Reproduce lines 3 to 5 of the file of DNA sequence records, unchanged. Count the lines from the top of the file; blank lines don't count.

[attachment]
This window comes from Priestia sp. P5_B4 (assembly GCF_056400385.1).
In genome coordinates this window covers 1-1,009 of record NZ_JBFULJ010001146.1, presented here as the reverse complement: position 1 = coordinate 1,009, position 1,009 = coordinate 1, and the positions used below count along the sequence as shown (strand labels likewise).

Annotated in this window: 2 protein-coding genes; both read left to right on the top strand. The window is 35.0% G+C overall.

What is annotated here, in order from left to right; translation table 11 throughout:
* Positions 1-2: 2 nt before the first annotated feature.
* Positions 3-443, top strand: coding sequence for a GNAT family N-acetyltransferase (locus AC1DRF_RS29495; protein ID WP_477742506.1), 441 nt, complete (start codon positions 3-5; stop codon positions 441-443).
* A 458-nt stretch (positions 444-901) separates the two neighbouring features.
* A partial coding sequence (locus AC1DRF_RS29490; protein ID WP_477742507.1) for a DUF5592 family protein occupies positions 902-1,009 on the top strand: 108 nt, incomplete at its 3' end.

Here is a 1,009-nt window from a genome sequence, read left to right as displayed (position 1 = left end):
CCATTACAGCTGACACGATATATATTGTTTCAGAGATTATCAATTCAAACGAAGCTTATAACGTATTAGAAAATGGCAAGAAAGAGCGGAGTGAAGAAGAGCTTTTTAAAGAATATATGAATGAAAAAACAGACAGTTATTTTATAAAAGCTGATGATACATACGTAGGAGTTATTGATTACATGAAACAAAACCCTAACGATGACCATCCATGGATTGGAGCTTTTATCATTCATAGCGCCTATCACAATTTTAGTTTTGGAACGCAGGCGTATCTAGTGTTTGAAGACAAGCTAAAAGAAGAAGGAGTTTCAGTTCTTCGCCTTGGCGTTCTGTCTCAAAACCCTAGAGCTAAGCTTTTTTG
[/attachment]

Annotated in this window: 2 protein-coding genes; both read left to right on the top strand. The window is 35.0% G+C overall.

What is annotated here, in order from left to right; translation table 11 throughout:
* Positions 1-2: 2 nt before the first annotated feature.